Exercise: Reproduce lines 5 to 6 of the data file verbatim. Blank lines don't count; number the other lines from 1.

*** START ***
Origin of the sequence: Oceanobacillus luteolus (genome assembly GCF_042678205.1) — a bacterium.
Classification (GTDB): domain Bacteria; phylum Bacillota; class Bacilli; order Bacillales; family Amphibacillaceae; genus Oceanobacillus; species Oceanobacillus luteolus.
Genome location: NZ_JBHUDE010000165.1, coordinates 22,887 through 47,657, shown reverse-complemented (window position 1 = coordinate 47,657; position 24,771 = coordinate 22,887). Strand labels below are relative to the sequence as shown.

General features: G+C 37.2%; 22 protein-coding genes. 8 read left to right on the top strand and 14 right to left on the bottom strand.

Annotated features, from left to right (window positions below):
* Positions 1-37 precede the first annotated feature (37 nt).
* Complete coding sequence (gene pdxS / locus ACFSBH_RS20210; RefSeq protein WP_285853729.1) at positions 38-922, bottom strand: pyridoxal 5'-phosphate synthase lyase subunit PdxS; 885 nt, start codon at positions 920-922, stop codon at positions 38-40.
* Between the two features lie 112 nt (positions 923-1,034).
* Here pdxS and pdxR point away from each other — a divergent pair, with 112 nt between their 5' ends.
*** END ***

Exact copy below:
Annotated features, from left to right (window positions below):
* Positions 1-37 precede the first annotated feature (37 nt).